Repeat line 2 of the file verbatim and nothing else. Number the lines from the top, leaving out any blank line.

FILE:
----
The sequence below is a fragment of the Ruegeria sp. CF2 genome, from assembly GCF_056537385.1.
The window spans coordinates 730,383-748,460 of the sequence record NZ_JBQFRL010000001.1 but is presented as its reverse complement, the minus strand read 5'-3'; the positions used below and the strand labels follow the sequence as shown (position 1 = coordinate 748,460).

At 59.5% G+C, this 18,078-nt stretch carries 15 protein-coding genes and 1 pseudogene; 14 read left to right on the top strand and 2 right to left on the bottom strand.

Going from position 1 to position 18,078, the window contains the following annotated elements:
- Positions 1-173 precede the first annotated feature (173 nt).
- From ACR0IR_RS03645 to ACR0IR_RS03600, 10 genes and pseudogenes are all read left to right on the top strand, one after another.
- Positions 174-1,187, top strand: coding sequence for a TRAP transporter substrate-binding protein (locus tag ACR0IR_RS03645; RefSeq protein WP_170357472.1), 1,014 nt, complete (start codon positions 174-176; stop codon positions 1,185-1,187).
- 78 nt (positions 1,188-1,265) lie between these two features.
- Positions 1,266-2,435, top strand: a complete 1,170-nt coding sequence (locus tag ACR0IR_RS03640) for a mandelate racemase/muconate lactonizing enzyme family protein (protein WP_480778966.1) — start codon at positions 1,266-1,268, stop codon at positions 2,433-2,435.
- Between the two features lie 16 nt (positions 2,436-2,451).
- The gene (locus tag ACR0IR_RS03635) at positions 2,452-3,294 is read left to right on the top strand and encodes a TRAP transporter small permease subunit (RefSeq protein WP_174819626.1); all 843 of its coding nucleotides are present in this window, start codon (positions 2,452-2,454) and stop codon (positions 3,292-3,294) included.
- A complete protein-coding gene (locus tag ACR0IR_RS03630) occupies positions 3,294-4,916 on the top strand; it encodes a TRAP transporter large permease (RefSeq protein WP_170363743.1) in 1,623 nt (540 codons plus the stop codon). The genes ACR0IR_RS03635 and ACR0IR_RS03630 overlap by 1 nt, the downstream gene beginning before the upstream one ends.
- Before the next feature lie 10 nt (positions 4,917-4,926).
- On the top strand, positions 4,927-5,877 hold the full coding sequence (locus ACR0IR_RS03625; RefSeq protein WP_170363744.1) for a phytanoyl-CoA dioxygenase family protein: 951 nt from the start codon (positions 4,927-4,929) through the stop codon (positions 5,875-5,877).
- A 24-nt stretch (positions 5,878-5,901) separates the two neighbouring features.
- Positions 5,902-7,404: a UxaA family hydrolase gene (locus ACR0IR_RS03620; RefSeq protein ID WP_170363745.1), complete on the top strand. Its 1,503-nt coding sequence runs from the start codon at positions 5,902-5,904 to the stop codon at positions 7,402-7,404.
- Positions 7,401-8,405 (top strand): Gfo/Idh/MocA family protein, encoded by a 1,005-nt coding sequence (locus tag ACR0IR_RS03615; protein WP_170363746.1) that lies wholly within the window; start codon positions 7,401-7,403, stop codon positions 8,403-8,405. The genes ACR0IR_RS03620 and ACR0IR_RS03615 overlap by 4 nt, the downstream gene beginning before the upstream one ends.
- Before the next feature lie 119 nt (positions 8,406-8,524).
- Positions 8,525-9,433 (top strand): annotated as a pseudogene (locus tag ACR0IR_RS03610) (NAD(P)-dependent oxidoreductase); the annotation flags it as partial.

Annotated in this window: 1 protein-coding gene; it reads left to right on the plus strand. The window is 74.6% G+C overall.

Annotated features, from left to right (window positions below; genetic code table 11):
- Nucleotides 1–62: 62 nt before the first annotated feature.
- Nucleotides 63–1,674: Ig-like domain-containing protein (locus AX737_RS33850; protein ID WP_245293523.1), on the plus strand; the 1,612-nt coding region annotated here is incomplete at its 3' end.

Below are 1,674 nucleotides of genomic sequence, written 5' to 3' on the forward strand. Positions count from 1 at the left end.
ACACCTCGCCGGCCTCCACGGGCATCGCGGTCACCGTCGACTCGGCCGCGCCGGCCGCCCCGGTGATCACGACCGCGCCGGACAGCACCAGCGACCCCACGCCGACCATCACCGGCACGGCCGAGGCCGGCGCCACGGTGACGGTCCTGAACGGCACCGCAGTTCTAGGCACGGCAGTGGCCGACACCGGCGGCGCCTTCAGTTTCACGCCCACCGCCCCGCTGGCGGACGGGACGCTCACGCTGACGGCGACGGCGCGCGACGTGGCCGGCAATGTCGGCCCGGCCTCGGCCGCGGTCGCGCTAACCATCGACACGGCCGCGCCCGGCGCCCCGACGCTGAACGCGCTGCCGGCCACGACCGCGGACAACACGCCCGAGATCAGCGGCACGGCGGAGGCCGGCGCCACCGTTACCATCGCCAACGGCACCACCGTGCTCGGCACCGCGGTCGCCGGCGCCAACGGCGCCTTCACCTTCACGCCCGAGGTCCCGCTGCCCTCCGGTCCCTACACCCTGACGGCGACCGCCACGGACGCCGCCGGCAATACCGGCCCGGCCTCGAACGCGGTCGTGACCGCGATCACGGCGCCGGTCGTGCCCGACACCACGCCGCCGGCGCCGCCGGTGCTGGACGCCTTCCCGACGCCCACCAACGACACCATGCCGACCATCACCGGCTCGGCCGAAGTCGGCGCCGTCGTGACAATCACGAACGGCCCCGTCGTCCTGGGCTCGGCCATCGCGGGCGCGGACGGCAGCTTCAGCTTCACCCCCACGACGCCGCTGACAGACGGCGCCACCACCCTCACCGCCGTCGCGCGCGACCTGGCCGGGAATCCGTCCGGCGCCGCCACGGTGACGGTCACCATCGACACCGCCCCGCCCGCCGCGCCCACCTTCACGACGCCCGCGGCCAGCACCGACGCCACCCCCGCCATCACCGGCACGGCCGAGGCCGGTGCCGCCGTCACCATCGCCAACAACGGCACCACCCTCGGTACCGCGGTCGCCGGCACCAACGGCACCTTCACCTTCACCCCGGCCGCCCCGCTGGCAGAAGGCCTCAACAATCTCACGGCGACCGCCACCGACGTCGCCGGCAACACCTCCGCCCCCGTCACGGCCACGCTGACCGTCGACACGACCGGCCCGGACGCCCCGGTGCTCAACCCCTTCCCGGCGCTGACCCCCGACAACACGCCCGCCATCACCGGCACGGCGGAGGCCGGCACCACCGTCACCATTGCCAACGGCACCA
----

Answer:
The window spans coordinates 730,383-748,460 of the sequence record NZ_JBQFRL010000001.1 but is presented as its reverse complement, the minus strand read 5'-3'; the positions used below and the strand labels follow the sequence as shown (position 1 = coordinate 748,460).